Silverdale Design Districts

The purpose of design standards is to guide the general character and the look and feel of a designated area, this includes: structures, landscaping, signage, etc.

Standards are baseline requirements for the design of development projects.  Some guidelines are recommendations that are intended to further define the desired character of development within the districts.

Typically projects are designed from the requirements of Kitsap County Code, Title 17 Zoning (Title 17.420.050) if your parcel is within one of Silverdale's design districts you will also need to follow the standards described in the design guidelines.  If there is a conflict in requirements the more restrictive will apply.

These design guidelines present and describe overall urban design intent for Silverdale as a compact, diverse, mixed-use urban center. The guidelines use “unique (special) amenities” of Silverdale as a foundation for design intent and actions, organized in nine districts to focus on physical amenities and features specific to each district.

The Guidelines provide as much detail as possible by district to guide development that is compatible with existing development patterns, incorporates unique or special features, or influences a significant change in those patterns. The methodology is more complex by intent. It requires extra effort from all stakeholders to assure the implementation of a compact pedestrian-friendly and safe downtown.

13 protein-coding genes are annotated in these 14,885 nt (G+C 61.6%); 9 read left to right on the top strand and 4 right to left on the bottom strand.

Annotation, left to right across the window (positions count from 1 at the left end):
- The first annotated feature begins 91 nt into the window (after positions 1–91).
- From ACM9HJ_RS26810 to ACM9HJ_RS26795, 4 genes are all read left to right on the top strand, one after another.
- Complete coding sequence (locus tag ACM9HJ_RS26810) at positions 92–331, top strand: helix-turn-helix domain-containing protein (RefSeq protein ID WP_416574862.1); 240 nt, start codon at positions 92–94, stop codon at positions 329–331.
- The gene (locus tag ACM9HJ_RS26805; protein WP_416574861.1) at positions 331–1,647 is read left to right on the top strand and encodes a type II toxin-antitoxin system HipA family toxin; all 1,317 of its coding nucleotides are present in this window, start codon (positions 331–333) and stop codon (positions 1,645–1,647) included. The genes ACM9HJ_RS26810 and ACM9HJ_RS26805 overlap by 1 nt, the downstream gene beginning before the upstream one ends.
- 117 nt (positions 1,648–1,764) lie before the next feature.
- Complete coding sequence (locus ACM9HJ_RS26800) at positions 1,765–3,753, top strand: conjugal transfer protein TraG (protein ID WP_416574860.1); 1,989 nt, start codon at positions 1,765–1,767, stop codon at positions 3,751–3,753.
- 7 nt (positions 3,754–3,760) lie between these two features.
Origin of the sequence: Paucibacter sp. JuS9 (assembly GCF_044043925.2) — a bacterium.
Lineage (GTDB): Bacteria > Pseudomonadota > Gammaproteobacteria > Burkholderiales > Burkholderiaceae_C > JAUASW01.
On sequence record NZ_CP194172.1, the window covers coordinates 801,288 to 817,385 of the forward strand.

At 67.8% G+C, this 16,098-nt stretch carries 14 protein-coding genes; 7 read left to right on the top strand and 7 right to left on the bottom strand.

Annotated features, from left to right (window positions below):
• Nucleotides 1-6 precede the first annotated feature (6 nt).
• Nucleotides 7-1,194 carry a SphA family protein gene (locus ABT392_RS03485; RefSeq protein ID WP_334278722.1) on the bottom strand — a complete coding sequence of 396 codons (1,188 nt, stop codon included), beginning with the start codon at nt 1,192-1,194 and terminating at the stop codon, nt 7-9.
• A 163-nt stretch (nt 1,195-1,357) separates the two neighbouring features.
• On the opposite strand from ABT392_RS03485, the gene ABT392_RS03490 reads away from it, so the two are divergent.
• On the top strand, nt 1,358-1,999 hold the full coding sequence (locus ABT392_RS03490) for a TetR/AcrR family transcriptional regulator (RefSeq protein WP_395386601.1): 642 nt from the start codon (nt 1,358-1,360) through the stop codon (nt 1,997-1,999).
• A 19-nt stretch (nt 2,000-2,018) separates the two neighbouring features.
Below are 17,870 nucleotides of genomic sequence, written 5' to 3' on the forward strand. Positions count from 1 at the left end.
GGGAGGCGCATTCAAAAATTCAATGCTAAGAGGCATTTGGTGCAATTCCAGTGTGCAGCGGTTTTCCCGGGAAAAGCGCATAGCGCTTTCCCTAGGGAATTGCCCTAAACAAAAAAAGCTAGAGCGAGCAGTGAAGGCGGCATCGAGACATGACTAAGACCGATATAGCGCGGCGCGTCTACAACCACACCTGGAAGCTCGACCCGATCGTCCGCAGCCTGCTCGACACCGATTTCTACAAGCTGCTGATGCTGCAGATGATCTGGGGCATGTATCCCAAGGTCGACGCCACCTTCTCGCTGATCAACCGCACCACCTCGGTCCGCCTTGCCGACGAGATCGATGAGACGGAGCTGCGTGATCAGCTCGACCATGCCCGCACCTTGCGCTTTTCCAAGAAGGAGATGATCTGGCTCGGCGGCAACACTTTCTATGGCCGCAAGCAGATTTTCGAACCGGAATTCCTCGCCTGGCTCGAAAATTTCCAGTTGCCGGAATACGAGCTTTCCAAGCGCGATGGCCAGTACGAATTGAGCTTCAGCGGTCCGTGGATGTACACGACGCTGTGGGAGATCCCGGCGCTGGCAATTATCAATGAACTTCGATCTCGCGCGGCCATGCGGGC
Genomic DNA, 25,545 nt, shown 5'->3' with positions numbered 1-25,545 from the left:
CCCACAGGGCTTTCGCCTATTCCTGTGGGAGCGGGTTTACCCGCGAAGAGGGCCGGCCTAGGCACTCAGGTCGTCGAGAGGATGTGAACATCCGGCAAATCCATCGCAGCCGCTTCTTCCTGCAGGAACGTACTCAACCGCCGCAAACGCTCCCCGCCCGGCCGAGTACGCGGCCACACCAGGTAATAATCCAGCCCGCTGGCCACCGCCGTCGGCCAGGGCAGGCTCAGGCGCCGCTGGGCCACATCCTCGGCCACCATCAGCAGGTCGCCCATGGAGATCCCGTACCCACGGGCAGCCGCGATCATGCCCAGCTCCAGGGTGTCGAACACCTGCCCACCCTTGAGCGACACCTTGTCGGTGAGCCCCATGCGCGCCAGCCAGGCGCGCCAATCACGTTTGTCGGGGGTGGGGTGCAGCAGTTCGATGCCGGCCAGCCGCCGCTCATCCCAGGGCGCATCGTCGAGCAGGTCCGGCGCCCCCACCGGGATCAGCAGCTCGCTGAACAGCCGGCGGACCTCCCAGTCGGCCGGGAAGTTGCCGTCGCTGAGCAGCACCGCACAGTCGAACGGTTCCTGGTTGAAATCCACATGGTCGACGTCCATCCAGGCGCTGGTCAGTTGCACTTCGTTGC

The Silverdale Design Guidelines are composed primarily of Community Design Guidelines—the larger scale design principles that address overall development patterns, circulation, building configurations as well as mass, bulk, height, landscaping and setbacks and the Standards that implement the Guidelines. They address how districts relate to one another and the entire downtown, pedestrian and vehicular connection and circulation, and overall design composition within each district.